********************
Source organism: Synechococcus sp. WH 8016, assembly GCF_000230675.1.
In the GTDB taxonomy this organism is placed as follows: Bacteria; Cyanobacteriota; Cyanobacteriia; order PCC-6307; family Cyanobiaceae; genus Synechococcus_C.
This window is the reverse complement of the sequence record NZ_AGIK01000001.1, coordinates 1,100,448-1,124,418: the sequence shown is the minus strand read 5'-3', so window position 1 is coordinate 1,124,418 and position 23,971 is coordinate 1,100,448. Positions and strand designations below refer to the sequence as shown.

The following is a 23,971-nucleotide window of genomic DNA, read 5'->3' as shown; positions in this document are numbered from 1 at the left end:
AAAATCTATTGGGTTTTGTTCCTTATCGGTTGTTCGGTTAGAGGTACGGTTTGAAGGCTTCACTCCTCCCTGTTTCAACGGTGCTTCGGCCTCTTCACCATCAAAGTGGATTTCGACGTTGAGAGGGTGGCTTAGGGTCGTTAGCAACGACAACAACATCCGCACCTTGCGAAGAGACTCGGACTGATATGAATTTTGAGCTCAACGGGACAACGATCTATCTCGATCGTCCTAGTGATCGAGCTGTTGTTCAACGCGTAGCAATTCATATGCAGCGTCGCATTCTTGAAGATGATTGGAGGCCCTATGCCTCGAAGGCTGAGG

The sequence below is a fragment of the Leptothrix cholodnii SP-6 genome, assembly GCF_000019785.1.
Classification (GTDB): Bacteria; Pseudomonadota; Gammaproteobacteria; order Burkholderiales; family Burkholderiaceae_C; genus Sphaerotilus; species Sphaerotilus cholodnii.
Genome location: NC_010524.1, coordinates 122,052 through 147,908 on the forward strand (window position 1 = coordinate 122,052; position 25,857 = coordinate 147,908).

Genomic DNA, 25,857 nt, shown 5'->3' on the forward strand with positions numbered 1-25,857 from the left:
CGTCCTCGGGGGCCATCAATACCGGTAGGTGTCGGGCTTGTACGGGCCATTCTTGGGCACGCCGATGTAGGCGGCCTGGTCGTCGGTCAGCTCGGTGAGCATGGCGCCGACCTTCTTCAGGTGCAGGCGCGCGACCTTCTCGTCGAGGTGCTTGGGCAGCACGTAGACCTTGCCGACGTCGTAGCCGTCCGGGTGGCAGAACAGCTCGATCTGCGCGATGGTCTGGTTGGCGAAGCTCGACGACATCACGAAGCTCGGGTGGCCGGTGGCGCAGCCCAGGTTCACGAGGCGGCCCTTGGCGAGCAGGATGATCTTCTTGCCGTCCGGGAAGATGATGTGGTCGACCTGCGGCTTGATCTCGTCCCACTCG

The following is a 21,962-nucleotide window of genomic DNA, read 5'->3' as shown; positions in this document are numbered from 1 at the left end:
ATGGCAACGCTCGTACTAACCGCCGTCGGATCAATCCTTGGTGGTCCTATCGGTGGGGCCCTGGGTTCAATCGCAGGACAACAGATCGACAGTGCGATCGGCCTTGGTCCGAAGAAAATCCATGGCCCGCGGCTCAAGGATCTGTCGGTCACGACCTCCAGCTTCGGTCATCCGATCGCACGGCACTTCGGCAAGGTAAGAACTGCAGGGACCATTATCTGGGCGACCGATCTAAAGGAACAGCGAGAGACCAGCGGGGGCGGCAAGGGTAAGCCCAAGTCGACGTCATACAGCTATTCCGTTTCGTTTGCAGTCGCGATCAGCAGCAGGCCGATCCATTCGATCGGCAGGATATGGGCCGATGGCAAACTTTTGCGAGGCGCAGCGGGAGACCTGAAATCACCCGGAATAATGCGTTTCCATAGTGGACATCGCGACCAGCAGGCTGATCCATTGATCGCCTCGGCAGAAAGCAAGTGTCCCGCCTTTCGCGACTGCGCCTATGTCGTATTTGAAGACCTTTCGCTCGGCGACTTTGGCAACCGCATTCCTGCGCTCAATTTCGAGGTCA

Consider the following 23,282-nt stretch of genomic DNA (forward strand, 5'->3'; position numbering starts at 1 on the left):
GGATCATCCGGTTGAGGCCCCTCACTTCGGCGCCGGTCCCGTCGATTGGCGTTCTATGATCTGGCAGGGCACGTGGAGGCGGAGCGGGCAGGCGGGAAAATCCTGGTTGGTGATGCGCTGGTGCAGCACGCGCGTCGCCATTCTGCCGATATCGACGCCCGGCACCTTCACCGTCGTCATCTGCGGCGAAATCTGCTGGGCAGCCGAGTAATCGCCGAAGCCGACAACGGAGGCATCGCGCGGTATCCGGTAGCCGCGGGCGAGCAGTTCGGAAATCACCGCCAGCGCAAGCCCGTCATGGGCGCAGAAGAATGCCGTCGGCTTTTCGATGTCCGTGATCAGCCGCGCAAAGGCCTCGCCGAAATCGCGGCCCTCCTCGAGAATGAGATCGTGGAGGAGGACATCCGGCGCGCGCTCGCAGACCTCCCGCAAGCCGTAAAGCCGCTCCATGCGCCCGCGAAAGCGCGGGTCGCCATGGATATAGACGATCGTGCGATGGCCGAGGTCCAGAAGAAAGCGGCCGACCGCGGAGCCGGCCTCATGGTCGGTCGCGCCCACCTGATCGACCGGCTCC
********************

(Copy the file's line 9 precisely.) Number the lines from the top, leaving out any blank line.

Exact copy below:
Genomic DNA, 25,857 nt, shown 5'->3' on the forward strand with positions numbered 1-25,857 from the left: